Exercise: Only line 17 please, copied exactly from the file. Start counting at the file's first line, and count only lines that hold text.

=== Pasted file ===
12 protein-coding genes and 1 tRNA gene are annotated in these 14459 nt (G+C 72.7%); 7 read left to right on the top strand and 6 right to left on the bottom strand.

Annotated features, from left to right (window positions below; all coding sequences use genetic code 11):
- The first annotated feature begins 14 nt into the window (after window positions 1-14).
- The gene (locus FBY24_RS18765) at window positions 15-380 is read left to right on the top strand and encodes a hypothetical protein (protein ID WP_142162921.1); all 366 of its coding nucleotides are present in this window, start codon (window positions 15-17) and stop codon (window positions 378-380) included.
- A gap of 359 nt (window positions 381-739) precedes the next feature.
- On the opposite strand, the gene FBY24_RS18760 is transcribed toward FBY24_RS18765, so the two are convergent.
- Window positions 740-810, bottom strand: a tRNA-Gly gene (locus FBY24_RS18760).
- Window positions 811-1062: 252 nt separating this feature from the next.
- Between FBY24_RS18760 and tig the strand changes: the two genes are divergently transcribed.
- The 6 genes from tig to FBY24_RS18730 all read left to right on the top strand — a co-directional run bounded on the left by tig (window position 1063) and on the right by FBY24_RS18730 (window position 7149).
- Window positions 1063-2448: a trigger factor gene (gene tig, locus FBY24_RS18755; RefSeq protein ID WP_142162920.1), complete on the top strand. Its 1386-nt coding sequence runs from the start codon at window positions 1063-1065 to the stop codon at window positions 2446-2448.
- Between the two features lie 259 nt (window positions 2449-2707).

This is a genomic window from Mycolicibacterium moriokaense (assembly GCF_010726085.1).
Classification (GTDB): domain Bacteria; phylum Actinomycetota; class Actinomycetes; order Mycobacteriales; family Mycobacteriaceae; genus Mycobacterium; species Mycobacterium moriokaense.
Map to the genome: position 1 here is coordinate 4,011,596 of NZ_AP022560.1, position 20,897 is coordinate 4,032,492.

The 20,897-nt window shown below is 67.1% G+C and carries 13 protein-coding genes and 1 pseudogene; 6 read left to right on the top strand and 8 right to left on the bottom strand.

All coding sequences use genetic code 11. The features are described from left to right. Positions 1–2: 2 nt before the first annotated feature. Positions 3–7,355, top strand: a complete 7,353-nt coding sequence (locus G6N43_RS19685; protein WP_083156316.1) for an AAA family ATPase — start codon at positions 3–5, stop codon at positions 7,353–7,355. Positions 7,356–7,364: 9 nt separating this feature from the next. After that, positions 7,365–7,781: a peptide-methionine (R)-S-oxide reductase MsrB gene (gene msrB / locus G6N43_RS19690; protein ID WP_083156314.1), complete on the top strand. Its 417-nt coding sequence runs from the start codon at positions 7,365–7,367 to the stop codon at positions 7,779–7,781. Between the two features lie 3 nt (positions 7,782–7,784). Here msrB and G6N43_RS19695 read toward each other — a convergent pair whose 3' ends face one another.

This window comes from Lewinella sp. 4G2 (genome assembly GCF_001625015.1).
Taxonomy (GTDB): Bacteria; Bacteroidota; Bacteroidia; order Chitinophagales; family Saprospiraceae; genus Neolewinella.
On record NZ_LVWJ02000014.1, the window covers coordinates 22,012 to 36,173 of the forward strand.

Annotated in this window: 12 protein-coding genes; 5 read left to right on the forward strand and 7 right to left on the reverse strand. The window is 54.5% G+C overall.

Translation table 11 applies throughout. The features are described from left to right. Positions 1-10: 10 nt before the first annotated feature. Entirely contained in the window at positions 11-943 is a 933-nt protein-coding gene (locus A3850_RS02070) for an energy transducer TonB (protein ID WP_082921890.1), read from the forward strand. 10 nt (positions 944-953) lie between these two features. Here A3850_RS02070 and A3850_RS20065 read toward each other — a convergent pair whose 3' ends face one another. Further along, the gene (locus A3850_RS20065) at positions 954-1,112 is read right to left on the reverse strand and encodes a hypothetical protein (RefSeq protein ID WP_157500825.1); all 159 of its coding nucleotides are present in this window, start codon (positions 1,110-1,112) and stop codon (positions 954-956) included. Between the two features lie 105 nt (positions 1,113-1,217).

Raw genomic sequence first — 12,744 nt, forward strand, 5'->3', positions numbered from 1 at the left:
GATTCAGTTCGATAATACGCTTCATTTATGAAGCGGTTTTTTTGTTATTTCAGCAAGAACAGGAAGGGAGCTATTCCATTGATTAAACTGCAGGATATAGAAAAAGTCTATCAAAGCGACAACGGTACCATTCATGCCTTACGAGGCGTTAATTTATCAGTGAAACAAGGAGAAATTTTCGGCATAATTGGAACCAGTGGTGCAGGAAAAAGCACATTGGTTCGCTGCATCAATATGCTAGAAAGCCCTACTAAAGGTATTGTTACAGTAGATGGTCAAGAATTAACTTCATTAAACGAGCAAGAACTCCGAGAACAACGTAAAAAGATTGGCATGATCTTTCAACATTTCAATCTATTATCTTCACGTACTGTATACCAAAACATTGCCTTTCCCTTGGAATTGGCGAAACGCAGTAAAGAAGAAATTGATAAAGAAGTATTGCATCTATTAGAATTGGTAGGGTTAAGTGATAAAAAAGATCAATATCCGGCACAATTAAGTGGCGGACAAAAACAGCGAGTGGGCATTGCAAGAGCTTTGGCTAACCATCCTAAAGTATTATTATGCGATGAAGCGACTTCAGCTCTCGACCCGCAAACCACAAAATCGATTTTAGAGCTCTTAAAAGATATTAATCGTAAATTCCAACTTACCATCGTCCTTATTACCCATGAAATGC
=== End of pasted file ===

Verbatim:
All coding sequences use genetic code 11. The features are described from left to right. Positions 1–2: 2 nt before the first annotated feature. Positions 3–7,355, top strand: a complete 7,353-nt coding sequence (locus G6N43_RS19685; protein WP_083156316.1) for an AAA family ATPase — start codon at positions 3–5, stop codon at positions 7,353–7,355. Positions 7,356–7,364: 9 nt separating this feature from the next. After that, positions 7,365–7,781: a peptide-methionine (R)-S-oxide reductase MsrB gene (gene msrB / locus G6N43_RS19690; protein ID WP_083156314.1), complete on the top strand. Its 417-nt coding sequence runs from the start codon at positions 7,365–7,367 to the stop codon at positions 7,779–7,781. Between the two features lie 3 nt (positions 7,782–7,784). Here msrB and G6N43_RS19695 read toward each other — a convergent pair whose 3' ends face one another.